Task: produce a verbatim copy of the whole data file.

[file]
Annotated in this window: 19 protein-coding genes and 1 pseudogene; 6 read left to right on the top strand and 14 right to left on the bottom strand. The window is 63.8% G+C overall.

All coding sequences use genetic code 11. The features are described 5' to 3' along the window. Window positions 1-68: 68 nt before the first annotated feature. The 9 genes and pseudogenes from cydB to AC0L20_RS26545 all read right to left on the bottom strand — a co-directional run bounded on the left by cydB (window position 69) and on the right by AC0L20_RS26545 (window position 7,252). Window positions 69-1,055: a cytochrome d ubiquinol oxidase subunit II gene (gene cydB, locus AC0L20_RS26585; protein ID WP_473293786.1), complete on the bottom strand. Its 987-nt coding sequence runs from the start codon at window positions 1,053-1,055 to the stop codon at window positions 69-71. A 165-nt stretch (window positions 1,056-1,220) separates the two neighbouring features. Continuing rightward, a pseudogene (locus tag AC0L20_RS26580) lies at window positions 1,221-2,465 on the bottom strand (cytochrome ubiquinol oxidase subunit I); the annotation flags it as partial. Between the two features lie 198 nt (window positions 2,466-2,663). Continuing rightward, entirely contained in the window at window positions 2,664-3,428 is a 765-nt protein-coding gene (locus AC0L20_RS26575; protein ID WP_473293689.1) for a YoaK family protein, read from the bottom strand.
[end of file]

Annotated in this window: 19 protein-coding genes and 1 pseudogene; 6 read left to right on the top strand and 14 right to left on the bottom strand. The window is 63.8% G+C overall.

All coding sequences use genetic code 11. The features are described 5' to 3' along the window. Window positions 1-68: 68 nt before the first annotated feature. The 9 genes and pseudogenes from cydB to AC0L20_RS26545 all read right to left on the bottom strand — a co-directional run bounded on the left by cydB (window position 69) and on the right by AC0L20_RS26545 (window position 7,252). Window positions 69-1,055: a cytochrome d ubiquinol oxidase subunit II gene (gene cydB, locus AC0L20_RS26585; protein ID WP_473293786.1), complete on the bottom strand. Its 987-nt coding sequence runs from the start codon at window positions 1,053-1,055 to the stop codon at window positions 69-71. A 165-nt stretch (window positions 1,056-1,220) separates the two neighbouring features. Continuing rightward, a pseudogene (locus tag AC0L20_RS26580) lies at window positions 1,221-2,465 on the bottom strand (cytochrome ubiquinol oxidase subunit I); the annotation flags it as partial. Between the two features lie 198 nt (window positions 2,466-2,663). Continuing rightward, entirely contained in the window at window positions 2,664-3,428 is a 765-nt protein-coding gene (locus AC0L20_RS26575; protein ID WP_473293689.1) for a YoaK family protein, read from the bottom strand.